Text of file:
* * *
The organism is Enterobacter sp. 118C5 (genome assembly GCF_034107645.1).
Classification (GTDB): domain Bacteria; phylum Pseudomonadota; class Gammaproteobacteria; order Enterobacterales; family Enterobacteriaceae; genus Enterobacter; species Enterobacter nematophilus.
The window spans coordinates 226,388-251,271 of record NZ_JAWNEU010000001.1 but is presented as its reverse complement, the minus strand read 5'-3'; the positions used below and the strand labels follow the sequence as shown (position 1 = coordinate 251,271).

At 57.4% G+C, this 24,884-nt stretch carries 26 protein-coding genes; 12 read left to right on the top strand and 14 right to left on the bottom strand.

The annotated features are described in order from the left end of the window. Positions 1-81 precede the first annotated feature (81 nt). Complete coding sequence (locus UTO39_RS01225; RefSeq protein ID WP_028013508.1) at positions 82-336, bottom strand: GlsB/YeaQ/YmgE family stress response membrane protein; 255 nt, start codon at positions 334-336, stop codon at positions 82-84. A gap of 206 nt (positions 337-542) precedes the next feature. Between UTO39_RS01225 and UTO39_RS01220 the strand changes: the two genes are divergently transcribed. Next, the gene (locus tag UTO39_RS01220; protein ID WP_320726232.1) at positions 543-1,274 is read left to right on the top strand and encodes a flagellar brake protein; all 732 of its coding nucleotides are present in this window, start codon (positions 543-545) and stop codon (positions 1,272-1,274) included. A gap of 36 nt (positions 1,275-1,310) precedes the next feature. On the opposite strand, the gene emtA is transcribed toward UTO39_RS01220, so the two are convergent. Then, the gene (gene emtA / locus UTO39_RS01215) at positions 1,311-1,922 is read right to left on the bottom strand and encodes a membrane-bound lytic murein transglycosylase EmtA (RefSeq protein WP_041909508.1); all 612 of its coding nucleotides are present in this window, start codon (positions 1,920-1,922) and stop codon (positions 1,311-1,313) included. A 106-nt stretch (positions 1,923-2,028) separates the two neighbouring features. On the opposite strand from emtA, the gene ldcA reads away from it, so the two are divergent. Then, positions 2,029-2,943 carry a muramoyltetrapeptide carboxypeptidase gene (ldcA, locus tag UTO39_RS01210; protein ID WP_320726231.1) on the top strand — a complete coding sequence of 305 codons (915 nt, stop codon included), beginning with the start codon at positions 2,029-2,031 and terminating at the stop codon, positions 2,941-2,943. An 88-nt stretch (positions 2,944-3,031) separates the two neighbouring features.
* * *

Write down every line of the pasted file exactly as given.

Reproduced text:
The organism is Enterobacter sp. 118C5 (genome assembly GCF_034107645.1).
Classification (GTDB): domain Bacteria; phylum Pseudomonadota; class Gammaproteobacteria; order Enterobacterales; family Enterobacteriaceae; genus Enterobacter; species Enterobacter nematophilus.
The window spans coordinates 226,388-251,271 of record NZ_JAWNEU010000001.1 but is presented as its reverse complement, the minus strand read 5'-3'; the positions used below and the strand labels follow the sequence as shown (position 1 = coordinate 251,271).

At 57.4% G+C, this 24,884-nt stretch carries 26 protein-coding genes; 12 read left to right on the top strand and 14 right to left on the bottom strand.

The annotated features are described in order from the left end of the window. Positions 1-81 precede the first annotated feature (81 nt). Complete coding sequence (locus UTO39_RS01225; RefSeq protein ID WP_028013508.1) at positions 82-336, bottom strand: GlsB/YeaQ/YmgE family stress response membrane protein; 255 nt, start codon at positions 334-336, stop codon at positions 82-84. A gap of 206 nt (positions 337-542) precedes the next feature. Between UTO39_RS01225 and UTO39_RS01220 the strand changes: the two genes are divergently transcribed. Next, the gene (locus tag UTO39_RS01220; protein ID WP_320726232.1) at positions 543-1,274 is read left to right on the top strand and encodes a flagellar brake protein; all 732 of its coding nucleotides are present in this window, start codon (positions 543-545) and stop codon (positions 1,272-1,274) included. A gap of 36 nt (positions 1,275-1,310) precedes the next feature. On the opposite strand, the gene emtA is transcribed toward UTO39_RS01220, so the two are convergent. Then, the gene (gene emtA / locus UTO39_RS01215) at positions 1,311-1,922 is read right to left on the bottom strand and encodes a membrane-bound lytic murein transglycosylase EmtA (RefSeq protein WP_041909508.1); all 612 of its coding nucleotides are present in this window, start codon (positions 1,920-1,922) and stop codon (positions 1,311-1,313) included. A 106-nt stretch (positions 1,923-2,028) separates the two neighbouring features. On the opposite strand from emtA, the gene ldcA reads away from it, so the two are divergent. Then, positions 2,029-2,943 carry a muramoyltetrapeptide carboxypeptidase gene (ldcA, locus tag UTO39_RS01210; protein ID WP_320726231.1) on the top strand — a complete coding sequence of 305 codons (915 nt, stop codon included), beginning with the start codon at positions 2,029-2,031 and terminating at the stop codon, positions 2,941-2,943. An 88-nt stretch (positions 2,944-3,031) separates the two neighbouring features.